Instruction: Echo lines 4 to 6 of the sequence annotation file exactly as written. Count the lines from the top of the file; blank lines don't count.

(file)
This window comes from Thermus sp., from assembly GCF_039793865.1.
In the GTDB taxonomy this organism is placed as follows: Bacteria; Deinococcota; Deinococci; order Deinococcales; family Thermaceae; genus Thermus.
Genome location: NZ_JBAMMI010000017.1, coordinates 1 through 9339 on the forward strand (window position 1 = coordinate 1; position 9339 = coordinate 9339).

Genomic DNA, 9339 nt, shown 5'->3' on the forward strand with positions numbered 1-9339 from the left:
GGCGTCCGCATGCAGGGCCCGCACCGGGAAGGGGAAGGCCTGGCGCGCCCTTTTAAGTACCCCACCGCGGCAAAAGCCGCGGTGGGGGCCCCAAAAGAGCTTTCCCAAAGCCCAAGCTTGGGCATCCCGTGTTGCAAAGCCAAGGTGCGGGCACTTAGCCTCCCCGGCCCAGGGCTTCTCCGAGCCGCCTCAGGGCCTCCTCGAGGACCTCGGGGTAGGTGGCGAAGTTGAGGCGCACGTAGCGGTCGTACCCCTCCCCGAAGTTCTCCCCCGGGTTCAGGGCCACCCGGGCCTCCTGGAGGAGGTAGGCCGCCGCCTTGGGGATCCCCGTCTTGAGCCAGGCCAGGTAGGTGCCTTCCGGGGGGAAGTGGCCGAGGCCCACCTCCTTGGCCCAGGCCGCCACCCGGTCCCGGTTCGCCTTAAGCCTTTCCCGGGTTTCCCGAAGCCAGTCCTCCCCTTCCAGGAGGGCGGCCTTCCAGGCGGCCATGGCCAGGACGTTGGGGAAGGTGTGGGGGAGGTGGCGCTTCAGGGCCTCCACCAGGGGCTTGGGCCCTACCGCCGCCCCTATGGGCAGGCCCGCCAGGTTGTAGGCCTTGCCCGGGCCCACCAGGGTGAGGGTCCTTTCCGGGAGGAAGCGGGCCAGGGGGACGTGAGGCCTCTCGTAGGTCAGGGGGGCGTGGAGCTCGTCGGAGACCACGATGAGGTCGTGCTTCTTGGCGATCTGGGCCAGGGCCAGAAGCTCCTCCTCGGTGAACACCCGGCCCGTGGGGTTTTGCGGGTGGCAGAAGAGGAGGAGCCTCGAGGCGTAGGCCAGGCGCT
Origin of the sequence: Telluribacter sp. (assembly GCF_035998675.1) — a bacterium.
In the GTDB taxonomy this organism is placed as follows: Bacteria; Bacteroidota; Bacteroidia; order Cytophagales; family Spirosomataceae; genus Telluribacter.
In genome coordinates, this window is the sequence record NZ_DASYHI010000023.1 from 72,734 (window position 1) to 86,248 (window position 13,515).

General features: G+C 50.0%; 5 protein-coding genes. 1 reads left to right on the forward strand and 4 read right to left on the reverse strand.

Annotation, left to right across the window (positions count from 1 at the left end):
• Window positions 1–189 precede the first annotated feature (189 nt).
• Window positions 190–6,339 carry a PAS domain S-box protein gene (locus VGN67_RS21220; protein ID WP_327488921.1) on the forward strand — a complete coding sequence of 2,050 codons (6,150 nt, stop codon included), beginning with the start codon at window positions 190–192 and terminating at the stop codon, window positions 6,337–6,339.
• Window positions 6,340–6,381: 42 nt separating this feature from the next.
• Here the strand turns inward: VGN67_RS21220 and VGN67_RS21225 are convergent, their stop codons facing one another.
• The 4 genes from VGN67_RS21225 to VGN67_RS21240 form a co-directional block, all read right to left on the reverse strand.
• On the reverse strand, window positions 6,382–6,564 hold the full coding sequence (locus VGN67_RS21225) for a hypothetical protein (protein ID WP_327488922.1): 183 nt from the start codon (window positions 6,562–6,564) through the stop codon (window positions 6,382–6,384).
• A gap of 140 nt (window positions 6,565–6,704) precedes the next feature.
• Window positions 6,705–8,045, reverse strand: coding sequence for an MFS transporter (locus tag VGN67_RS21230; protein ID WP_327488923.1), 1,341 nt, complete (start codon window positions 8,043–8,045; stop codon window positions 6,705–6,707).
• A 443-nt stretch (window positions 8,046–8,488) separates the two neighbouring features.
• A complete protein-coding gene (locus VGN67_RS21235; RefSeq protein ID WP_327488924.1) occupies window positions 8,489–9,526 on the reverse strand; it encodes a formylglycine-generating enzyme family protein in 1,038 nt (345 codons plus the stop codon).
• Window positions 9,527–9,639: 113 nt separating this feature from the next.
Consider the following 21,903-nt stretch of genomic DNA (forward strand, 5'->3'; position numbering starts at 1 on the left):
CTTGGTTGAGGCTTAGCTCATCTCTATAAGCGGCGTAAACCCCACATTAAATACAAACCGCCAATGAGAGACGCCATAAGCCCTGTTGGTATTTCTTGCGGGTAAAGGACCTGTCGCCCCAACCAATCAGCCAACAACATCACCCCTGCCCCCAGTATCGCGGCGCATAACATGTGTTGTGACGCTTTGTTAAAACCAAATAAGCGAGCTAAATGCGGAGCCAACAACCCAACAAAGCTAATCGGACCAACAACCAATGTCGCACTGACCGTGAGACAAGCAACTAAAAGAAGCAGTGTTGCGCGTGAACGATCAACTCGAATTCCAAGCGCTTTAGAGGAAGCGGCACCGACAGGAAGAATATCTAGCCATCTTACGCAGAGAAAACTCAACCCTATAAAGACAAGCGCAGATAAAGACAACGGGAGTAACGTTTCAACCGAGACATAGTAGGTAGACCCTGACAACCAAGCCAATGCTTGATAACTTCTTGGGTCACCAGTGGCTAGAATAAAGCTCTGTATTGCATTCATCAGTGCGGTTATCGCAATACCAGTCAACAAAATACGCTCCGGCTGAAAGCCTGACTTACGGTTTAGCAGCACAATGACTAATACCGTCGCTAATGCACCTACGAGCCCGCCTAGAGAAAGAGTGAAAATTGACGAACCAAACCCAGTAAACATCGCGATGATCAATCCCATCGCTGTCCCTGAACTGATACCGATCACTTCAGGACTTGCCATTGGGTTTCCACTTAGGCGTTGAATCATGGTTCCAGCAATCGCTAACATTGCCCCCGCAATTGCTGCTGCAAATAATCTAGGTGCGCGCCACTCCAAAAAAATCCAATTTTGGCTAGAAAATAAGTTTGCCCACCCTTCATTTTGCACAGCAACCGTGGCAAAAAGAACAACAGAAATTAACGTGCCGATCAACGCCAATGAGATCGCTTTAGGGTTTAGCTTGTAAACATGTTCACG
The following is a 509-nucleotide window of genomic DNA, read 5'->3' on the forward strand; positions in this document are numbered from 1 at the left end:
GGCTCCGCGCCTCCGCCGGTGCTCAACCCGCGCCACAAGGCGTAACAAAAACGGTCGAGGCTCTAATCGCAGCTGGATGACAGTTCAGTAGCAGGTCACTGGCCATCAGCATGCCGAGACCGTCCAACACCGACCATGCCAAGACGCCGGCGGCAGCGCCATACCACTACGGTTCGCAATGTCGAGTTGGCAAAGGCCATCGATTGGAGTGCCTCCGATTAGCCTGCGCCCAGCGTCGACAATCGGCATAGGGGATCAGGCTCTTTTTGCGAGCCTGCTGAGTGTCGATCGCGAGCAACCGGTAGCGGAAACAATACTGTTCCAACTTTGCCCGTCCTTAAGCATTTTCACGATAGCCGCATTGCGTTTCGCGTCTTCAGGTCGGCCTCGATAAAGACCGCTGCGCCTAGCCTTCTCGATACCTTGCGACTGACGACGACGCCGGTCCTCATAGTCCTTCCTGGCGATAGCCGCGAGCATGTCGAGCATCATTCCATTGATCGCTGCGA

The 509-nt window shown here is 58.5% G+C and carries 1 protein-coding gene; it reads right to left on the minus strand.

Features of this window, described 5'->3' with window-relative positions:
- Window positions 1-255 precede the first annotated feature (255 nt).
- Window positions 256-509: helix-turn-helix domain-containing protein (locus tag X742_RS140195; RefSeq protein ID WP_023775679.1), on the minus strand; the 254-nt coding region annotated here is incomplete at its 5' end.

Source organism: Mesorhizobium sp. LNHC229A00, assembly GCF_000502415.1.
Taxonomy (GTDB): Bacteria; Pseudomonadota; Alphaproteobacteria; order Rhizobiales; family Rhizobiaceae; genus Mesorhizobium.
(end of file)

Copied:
Genomic DNA, 9339 nt, shown 5'->3' on the forward strand with positions numbered 1-9339 from the left:
GGCGTCCGCATGCAGGGCCCGCACCGGGAAGGGGAAGGCCTGGCGCGCCCTTTTAAGTACCCCACCGCGGCAAAAGCCGCGGTGGGGGCCCCAAAAGAGCTTTCCCAAAGCCCAAGCTTGGGCATCCCGTGTTGCAAAGCCAAGGTGCGGGCACTTAGCCTCCCCGGCCCAGGGCTTCTCCGAGCCGCCTCAGGGCCTCCTCGAGGACCTCGGGGTAGGTGGCGAAGTTGAGGCGCACGTAGCGGTCGTACCCCTCCCCGAAGTTCTCCCCCGGGTTCAGGGCCACCCGGGCCTCCTGGAGGAGGTAGGCCGCCGCCTTGGGGATCCCCGTCTTGAGCCAGGCCAGGTAGGTGCCTTCCGGGGGGAAGTGGCCGAGGCCCACCTCCTTGGCCCAGGCCGCCACCCGGTCCCGGTTCGCCTTAAGCCTTTCCCGGGTTTCCCGAAGCCAGTCCTCCCCTTCCAGGAGGGCGGCCTTCCAGGCGGCCATGGCCAGGACGTTGGGGAAGGTGTGGGGGAGGTGGCGCTTCAGGGCCTCCACCAGGGGCTTGGGCCCTACCGCCGCCCCTATGGGCAGGCCCGCCAGGTTGTAGGCCTTGCCCGGGCCCACCAGGGTGAGGGTCCTTTCCGGGAGGAAGCGGGCCAGGGGGACGTGAGGCCTCTCGTAGGTCAGGGGGGCGTGGAGCTCGTCGGAGACCACGATGAGGTCGTGCTTCTTGGCGATCTGGGCCAGGGCCAGAAGCTCCTCCTCGGTGAACACCCGGCCCGTGGGGTTTTGCGGGTGGCAGAAGAGGAGGAGCCTCGAGGCGTAGGCCAGGCGCT
Origin of the sequence: Telluribacter sp. (assembly GCF_035998675.1) — a bacterium.